Another practice (worthily bearing the guilt of slander) is, being aiding and accessory thereto, by anywise furthering, cherishing, abetting it. He that by crafty significations of illwill doth prompt the slanderer to vent his poison; he that by a willing audience and attention doth readily suck it up, or who greedily swalloweth it down by credulous approbation and assent; he that pleasingly relisheth and smacketh at it, or expresseth a delightful complacence therein; as he is a partner in the fact, so he is a sharer in the guilt. There are not only slanderous throats, but slanderous ears also; not only wicked inventions, which ingender and brood lies, but wicked assents, which hatch and foster them. Not only the spiteful mother which conceiveth such spurious brats, but the midwife that helpeth to bring them forth, the nurse that feedeth them, the guardian that traineth them up to maturity, and setteth them forth to live in the world; as they do really contribute to their subsistence, so deservedly they partake in the blame due to them, and must be responsible for the mischief they do. For indeed were it not for such free entertainers, such nourishers, such encouragers of them, slanders commonly would die in the womb, or prove still-born, or presently entering into the cold air would expire, or for want of nourishment soon would starve. It is such friends and patrons of them who are the causes that they are so rife; they it is who set ill-natured, base, and de
• Tertull. Apol.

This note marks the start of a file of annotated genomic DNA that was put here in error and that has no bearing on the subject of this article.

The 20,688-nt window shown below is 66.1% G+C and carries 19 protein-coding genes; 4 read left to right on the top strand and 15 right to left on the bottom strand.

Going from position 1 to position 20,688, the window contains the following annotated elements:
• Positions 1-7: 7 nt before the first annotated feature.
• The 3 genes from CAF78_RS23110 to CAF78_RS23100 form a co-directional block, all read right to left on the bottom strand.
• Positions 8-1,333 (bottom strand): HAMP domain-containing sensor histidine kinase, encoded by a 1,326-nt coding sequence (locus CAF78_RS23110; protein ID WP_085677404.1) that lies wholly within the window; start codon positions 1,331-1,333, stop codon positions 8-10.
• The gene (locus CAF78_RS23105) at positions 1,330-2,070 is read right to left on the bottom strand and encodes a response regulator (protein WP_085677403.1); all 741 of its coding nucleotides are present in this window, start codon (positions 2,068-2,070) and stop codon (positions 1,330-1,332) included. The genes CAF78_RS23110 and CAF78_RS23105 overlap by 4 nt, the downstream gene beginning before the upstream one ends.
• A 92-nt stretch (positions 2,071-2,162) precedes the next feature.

signing people on devising, searching after, and picking up malicious and idle stories. Were it not for such customers, the trade of calumniating would fall. Many pursue it merely out of servility and fattery, to tickle the ears, to sooth the humor, to gratify the malignant disposition or ill-will of others ; who on the least discouragement would give over the practice. If therefore we would exempt ourselves from all guilt of slander, we must not only abstain from venting it, but forbear to regard or countenance it: for • be is (saith the wise man) a wicked doer, who giveth heed to false lips; and a liar, who giveth ear to a naughty tongue.' Yea, if we thoroughly would be clear from it, we must show an aversation from hearing it, an unwillingness to believe it; an indignation against it; so either stifling it in the birth, or condemning it to death being uttered. This is the sure way to destroy it, and to prevent its mischief. If we would stop our ears, we should stop the slanderer's mouth; if we would 'resist the calumniator, he would fly from us;' if we would reprove him, we should repel him. For as 'the north wind driveth away rain, so (the wise man telleth us) doth an angry countenance a backbiting tongue.'
These are the chief and most common kinds of slander; and there are several ways of practising them worthy our observing, that we may avoid them; namely these,
1. The most notoriously heinous way is, forging and immediately venting ill stories. As it is said of Doeg, . Thy tongue deviseth mischief;' and of another like companion, Thou givest thy mouth to evil, and thy tongue frameth deceit:' and as our Lord saith of the Devil, · When he speaketh a lie,' éx Tūv idiwr dadei, ‘he speaketh of his own; for he is a liar, and the father of it.' This palpably is the supreme pitch of calumny, uncapable of any qualification or excuse : hell cannot go beyond this ; the cursed fiend himself cannot worse employ his wit, than in minting wrongful falsehoods.
2. Another way is, receiving from others, and venting such stories, which they who do it certainly know, or may reasonably presume, to be false; the becoming hucksters of counterfeit wares, or factors in this vile trade. There is no false coiner, who hath not some complices and emissaries ready to take from his hand, and put off his money: and such slan